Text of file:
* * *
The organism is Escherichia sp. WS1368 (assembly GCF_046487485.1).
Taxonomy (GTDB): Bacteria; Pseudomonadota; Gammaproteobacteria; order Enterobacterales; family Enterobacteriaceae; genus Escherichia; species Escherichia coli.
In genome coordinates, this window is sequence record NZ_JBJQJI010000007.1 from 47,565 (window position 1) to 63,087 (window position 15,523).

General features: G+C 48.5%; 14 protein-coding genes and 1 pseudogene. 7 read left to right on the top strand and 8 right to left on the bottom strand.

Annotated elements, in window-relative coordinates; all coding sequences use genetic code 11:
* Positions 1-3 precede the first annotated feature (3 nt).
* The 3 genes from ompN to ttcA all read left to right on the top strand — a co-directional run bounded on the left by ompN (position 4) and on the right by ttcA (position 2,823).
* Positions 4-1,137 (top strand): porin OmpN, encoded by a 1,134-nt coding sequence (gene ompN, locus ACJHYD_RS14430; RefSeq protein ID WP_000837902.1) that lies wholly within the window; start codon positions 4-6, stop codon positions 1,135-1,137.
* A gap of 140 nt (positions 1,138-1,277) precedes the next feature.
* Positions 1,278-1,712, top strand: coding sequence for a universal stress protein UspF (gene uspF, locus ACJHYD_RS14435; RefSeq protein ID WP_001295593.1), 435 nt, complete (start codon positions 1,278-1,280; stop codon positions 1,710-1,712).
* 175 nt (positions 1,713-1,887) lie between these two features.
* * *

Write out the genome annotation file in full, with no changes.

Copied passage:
The organism is Escherichia sp. WS1368 (assembly GCF_046487485.1).
Taxonomy (GTDB): Bacteria; Pseudomonadota; Gammaproteobacteria; order Enterobacterales; family Enterobacteriaceae; genus Escherichia; species Escherichia coli.
In genome coordinates, this window is sequence record NZ_JBJQJI010000007.1 from 47,565 (window position 1) to 63,087 (window position 15,523).

General features: G+C 48.5%; 14 protein-coding genes and 1 pseudogene. 7 read left to right on the top strand and 8 right to left on the bottom strand.

Annotated elements, in window-relative coordinates; all coding sequences use genetic code 11:
* Positions 1-3 precede the first annotated feature (3 nt).
* The 3 genes from ompN to ttcA all read left to right on the top strand — a co-directional run bounded on the left by ompN (position 4) and on the right by ttcA (position 2,823).
* Positions 4-1,137 (top strand): porin OmpN, encoded by a 1,134-nt coding sequence (gene ompN, locus ACJHYD_RS14430; RefSeq protein ID WP_000837902.1) that lies wholly within the window; start codon positions 4-6, stop codon positions 1,135-1,137.
* A gap of 140 nt (positions 1,138-1,277) precedes the next feature.
* Positions 1,278-1,712, top strand: coding sequence for a universal stress protein UspF (gene uspF, locus ACJHYD_RS14435; RefSeq protein ID WP_001295593.1), 435 nt, complete (start codon positions 1,278-1,280; stop codon positions 1,710-1,712).
* 175 nt (positions 1,713-1,887) lie between these two features.